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Old 03-31-2007, 08:03 PM
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Thanks for explaning what EXACTLY happend. Now I now. I knew what could happen, just didn't know the technical aspect.
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Old 04-01-2007, 01:29 AM
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Lead is an excellent high temperature lubricant.
Without unhardened exaust valveseats and running unleaded gas will cause teh valve seat to erode.

peace
Hog
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Old 04-01-2007, 06:27 AM
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leaded gas revisited

Leaded gas didn't exisit before WWII. Everyone ran unleaded. Even into the mid 50s unleaded was common. Unless you are flogging it leaded gas is not necessary in even a 10.5 comp engine. Note that I did not say that you are going to get by with 87 octane unleaded although under easy driving conditions you could. There are many preunleaded cars driving around today on unleaded. I have a couple myself. While I do use an octane booster, I don't use lead replacers. The only thing I can see they do is foul plugs quicker. The "fact" that lead cushions the valves is a bunch of bullswaggie. Its sole purpose was combustion control. So, if you aren't beating it forget leaded gas and hardened seats. Even if you do, as long as your octane ratings are there, the valve recession rate is so low you'll probably blow it up before recession becomes a problem.
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Old 04-02-2007, 07:40 PM
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valve recession happens , ive had/seen some real bad shape ones- older ones before early 70s, very badly sunken valve heads,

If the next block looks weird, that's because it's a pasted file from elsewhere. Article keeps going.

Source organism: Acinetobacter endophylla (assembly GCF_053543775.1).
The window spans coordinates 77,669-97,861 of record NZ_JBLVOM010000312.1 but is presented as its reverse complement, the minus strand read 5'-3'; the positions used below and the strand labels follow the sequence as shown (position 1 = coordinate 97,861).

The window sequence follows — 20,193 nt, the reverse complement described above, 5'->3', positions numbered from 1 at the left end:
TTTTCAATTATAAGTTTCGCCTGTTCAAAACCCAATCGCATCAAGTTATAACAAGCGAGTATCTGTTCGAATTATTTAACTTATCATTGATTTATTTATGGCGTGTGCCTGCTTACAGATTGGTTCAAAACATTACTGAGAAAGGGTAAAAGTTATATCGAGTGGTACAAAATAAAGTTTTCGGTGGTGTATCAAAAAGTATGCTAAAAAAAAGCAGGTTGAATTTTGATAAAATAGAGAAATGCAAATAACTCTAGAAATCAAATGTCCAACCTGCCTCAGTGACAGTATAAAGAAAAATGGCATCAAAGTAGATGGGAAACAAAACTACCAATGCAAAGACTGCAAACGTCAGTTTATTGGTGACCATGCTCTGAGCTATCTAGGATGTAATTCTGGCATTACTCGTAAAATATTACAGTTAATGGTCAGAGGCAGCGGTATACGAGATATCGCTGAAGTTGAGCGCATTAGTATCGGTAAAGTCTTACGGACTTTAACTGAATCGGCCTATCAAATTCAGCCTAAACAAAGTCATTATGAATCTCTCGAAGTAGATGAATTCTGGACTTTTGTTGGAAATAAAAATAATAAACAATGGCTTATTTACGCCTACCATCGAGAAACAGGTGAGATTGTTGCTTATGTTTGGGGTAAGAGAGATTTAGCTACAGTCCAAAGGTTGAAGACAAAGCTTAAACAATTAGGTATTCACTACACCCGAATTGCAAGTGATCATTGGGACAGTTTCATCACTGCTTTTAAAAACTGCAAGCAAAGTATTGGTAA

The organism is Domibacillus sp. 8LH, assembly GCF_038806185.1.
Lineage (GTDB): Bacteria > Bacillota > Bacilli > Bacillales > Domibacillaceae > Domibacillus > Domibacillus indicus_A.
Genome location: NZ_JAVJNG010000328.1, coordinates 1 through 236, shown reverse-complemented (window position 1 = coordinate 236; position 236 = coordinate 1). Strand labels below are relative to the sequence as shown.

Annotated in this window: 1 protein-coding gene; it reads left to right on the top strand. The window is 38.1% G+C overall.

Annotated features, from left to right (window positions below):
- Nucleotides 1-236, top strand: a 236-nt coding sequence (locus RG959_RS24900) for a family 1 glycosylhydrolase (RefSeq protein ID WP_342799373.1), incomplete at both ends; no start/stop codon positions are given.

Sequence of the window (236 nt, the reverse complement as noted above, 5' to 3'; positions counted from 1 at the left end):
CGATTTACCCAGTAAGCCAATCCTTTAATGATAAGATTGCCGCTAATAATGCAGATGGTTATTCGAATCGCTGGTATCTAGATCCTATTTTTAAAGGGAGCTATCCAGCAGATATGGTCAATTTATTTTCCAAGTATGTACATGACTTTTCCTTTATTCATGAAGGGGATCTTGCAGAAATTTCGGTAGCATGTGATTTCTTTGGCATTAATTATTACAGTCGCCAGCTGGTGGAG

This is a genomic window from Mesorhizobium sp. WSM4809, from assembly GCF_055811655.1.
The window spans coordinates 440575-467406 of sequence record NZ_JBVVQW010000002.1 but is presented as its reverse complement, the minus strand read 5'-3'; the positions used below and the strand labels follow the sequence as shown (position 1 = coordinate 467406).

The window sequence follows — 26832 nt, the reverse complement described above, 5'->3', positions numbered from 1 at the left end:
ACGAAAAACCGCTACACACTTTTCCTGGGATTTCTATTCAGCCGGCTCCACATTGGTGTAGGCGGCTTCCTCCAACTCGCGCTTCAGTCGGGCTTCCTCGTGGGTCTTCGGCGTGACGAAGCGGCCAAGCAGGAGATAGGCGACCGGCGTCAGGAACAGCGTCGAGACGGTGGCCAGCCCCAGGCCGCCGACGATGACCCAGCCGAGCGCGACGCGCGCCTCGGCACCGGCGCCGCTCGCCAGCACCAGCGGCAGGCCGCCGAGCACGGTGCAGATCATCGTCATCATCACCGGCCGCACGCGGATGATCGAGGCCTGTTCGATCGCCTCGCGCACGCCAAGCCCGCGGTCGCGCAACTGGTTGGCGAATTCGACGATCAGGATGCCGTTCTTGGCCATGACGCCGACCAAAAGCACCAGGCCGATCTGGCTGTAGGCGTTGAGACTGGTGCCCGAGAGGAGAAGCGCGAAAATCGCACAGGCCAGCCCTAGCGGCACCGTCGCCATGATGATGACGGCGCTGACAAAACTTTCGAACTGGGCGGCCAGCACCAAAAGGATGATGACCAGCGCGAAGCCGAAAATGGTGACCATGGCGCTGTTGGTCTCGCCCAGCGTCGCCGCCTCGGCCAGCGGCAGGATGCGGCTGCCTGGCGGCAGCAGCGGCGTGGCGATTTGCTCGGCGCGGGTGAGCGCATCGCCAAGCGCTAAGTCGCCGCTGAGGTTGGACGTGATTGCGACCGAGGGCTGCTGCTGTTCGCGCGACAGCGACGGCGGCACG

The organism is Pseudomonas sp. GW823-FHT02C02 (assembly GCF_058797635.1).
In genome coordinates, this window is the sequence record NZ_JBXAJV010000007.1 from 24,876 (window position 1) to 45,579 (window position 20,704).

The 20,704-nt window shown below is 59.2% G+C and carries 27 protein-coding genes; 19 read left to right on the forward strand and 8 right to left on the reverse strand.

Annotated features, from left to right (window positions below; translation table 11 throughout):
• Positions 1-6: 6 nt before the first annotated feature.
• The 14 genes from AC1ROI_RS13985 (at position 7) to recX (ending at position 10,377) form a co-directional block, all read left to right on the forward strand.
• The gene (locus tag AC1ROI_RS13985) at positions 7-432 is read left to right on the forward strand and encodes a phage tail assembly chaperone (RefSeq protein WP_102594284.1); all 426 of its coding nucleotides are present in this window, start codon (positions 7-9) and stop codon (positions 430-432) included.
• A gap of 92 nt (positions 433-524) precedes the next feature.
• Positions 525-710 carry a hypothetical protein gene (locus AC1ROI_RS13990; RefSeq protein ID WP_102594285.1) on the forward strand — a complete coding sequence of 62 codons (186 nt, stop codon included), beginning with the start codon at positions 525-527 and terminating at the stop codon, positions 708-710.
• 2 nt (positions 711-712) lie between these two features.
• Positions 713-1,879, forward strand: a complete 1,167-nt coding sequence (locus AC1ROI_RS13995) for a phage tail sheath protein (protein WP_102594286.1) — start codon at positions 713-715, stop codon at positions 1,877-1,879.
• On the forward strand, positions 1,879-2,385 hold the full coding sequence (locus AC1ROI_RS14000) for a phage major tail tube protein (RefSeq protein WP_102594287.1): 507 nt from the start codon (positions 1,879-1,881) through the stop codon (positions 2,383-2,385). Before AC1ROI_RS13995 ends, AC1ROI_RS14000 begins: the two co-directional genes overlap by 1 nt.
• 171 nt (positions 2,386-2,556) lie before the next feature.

happens

cant say if it was due mostly to not running lead or not, but,,,

good luck
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Old 04-02-2007, 09:45 PM
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61Bone,
Leaded gasoline did in fact exist before WWII. I remember my father buying it. It was called ethyl. Texaco sold "Fire Cheif" unleaded and "Sky Chief" leaded. In the late '50's the big winner was "Golden Esso" 105 octane and I guess really leaded. It must have been special because regular leaded cost 17 cents a gallon and the "Golden Esso" was 21 cents. What a deal. My father owned a garage and we put hard seats, called stellite seats in flat head Fords. Flat heads were prone to cracking at the seat from over heating and the stellite seat was the standard fix.
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Old 04-03-2007, 12:29 PM
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Quote:
Originally Posted by 61bone
Leaded gas didn't exisit before WWII. Everyone ran unleaded. Even into the mid 50s unleaded was common. Unless you are flogging it leaded gas is not necessary in even a 10.5 comp engine. Note that I did not say that you are going to get by with 87 octane unleaded although under easy driving conditions you could. There are many preunleaded cars driving around today on unleaded. I have a couple myself. While I do use an octane booster, I don't use lead replacers. The only thing I can see they do is foul plugs quicker. The "fact" that lead cushions the valves is a bunch of bullswaggie. Its sole purpose was combustion control. So, if you aren't beating it forget leaded gas and hardened seats. Even if you do, as long as your octane ratings are there, the valve recession rate is so low you'll probably blow it up before recession becomes a problem.